Our most misunderstood love song?
Ain’t No Way’s status as a queer love song has been a subject of debate in recent times. In 2018, the writer Andrew Martone described it as “an undercover LGBT anthem”, highlighting the lyric “stop trying to be someone you’re not” as a coded message to a secret lesbian lover, asking them to accept their sexuality. The story the song tells is haunting at its very core, and could be interpreted as representing the realities of millions of queer women around the world who feel they cannot love freely. Other lyrics include the lines “I know that a woman’s duty is to help and love a man, and that’s the way, it was planned/ Oh but how can I how can I how can I/ Give you all the things I have/ If you’re tying both of my hands”.
It might also have been particularly personal for Carolyn: she told Aretha’s biographer David Ritz that Erma and Aretha were “chasing after boys when I was discovering that my romantic preference went in an entirely different direction… it took me a long time to find my own identity and voice”. In Ritz’s biography, Respect: The Life of Aretha Franklin, Erma is quoted as saying of Carolyn, “I consider her a great woman… She went her own way, lived her own life, and found freedom in her individuality.”
Yet Detroit-based bassist Ralphe Armstrong disagreed with Martone’s reading of Ain’t No Way when interviewed for The Guardian’s recent profile of Carolyn Franklin, claiming “It’s just a love song about having a broken heart.” Martone tells BBC Culture that he still maintains his stance. “The beautiful thing is that music is open to interpretation. Ain’t No Way certainly works on a level where it applies to Aretha’s deteriorating marriage to Ted White when Aretha sings it. But it also works on another level, and I believe that was by design. I don’t have to be right or wrong, but there’s room to see the song through multiple lenses and explore them.”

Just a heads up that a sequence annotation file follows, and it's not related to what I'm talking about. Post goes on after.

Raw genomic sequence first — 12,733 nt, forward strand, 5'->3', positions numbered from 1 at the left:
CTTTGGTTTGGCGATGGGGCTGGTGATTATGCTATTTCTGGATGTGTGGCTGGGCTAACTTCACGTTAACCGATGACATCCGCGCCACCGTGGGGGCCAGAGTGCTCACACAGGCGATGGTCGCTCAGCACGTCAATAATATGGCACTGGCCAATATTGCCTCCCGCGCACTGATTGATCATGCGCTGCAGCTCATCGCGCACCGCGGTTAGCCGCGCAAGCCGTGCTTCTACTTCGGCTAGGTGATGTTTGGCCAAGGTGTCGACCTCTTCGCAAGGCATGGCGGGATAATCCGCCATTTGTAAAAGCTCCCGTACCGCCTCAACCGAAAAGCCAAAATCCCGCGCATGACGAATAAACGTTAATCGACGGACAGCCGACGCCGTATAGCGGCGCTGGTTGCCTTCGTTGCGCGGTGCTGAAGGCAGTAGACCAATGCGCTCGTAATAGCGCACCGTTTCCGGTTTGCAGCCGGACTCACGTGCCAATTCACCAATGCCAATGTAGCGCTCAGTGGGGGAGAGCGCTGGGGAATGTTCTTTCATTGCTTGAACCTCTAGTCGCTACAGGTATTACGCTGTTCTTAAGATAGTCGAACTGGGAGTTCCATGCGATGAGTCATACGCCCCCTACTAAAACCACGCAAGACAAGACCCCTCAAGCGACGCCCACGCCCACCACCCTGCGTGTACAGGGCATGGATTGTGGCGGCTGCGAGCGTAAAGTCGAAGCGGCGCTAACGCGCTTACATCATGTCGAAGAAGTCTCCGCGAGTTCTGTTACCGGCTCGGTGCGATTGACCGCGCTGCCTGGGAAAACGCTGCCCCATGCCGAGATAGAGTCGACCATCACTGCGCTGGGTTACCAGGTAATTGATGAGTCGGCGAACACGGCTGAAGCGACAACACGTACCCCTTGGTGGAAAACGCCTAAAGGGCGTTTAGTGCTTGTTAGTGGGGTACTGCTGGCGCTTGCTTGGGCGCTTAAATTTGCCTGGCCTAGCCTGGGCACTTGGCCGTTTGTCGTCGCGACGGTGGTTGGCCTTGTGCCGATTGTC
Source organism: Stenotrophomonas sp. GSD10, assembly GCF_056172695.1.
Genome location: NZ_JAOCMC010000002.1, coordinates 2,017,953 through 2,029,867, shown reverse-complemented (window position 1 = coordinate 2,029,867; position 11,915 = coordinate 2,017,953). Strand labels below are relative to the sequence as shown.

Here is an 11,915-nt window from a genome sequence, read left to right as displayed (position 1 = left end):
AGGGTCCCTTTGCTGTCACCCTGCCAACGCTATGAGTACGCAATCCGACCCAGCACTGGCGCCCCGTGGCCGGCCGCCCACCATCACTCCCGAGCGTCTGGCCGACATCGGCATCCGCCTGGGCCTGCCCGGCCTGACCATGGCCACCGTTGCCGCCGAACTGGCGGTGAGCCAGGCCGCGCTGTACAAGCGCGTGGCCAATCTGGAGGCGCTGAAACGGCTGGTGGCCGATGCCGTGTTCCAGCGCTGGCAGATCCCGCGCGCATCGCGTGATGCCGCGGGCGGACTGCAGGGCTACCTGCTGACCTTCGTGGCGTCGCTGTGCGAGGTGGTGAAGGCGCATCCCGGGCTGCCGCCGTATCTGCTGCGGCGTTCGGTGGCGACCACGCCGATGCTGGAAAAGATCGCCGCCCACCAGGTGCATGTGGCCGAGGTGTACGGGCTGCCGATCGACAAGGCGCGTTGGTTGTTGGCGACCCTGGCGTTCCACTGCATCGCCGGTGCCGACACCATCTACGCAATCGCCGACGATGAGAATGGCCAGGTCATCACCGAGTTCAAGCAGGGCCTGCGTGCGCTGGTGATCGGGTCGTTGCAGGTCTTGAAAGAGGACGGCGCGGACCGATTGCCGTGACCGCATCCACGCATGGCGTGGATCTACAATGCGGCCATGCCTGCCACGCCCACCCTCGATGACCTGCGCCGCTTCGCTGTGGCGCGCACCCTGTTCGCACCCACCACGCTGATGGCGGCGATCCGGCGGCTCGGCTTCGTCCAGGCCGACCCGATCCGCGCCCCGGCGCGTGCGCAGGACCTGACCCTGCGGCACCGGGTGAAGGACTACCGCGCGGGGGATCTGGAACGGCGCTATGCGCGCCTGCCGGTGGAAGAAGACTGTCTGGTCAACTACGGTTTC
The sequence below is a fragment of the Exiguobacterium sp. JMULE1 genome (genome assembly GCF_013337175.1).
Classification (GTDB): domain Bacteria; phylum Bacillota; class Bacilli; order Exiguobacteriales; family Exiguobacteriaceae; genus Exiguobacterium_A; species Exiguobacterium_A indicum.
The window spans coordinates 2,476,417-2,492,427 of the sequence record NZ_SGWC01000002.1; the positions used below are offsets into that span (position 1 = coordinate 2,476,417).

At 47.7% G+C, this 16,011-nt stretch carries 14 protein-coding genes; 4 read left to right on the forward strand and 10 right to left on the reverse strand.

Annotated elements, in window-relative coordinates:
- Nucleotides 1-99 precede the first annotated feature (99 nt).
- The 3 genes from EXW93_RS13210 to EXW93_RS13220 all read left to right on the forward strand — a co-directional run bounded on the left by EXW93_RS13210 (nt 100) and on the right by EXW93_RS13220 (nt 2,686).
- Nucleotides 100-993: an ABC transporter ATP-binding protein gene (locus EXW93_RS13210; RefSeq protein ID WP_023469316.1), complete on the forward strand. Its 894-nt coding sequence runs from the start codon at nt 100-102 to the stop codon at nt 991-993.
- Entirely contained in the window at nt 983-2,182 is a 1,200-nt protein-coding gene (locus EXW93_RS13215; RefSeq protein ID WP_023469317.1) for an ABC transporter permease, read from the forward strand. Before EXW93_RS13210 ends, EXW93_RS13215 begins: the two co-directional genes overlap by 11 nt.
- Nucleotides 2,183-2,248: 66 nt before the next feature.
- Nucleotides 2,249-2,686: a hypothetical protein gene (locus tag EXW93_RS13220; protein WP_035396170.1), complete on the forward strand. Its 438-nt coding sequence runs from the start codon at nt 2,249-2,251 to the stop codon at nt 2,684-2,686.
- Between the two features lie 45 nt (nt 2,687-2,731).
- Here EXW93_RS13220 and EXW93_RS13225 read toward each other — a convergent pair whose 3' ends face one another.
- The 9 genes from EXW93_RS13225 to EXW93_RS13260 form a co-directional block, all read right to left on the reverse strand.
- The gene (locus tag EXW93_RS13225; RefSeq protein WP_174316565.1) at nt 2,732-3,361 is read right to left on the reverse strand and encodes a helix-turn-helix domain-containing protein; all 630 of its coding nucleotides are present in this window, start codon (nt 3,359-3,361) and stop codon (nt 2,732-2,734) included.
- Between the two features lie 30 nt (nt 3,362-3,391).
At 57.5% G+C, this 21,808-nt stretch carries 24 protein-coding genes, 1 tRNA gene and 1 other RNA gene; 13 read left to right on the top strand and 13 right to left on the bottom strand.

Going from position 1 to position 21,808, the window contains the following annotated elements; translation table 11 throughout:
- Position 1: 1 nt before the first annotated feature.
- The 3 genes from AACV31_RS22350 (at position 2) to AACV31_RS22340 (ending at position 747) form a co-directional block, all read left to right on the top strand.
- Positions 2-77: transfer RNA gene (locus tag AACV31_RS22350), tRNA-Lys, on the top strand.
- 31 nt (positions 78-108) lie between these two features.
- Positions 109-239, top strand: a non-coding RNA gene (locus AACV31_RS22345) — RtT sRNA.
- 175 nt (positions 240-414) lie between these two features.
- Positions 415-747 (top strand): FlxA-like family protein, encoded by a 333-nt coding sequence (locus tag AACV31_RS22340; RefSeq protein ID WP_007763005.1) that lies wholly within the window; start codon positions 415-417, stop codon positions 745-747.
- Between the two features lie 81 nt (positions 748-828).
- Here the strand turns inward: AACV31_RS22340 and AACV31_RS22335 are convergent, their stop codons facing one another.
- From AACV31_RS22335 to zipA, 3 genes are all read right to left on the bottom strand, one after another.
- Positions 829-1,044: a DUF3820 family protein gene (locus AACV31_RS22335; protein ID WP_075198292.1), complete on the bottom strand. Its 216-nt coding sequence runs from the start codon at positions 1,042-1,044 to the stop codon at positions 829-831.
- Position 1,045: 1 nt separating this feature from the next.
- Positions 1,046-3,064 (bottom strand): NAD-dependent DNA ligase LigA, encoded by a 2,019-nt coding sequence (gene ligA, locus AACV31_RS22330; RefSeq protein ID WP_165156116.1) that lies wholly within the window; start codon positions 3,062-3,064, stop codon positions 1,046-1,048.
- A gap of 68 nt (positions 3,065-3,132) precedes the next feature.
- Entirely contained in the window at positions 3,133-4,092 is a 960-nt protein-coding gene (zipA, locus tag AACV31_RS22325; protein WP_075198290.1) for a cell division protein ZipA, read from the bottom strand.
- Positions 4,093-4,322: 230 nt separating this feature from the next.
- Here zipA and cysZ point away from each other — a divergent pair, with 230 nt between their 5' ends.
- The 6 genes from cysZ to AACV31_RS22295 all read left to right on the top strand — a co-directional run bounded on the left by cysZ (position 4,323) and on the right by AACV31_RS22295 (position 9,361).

According to Dr Uju Anya, a professor at Penn State University with a focus on critical applied linguistics through feminist and queer perspectives, it’s possible to overlook the queer elements in Ain’t No Way because it belongs to a genre with a predominant “woman struggling in love with a man” trope. But, she argues, there is a “trickery” to the song. Dr Anya claims that the singer is pleading her case to her lover (another woman) throughout the song, with the chorus functioning in two ways: the protagonist telling her lover “I want to love you but you won’t let me” and, at the same time, “describing herself: ain’t no way I’m gonna love the way that is expected of me.” Ain’t No Way, says Dr Anya, can be “just a love song about having a broken heart” – and still be a queer love song.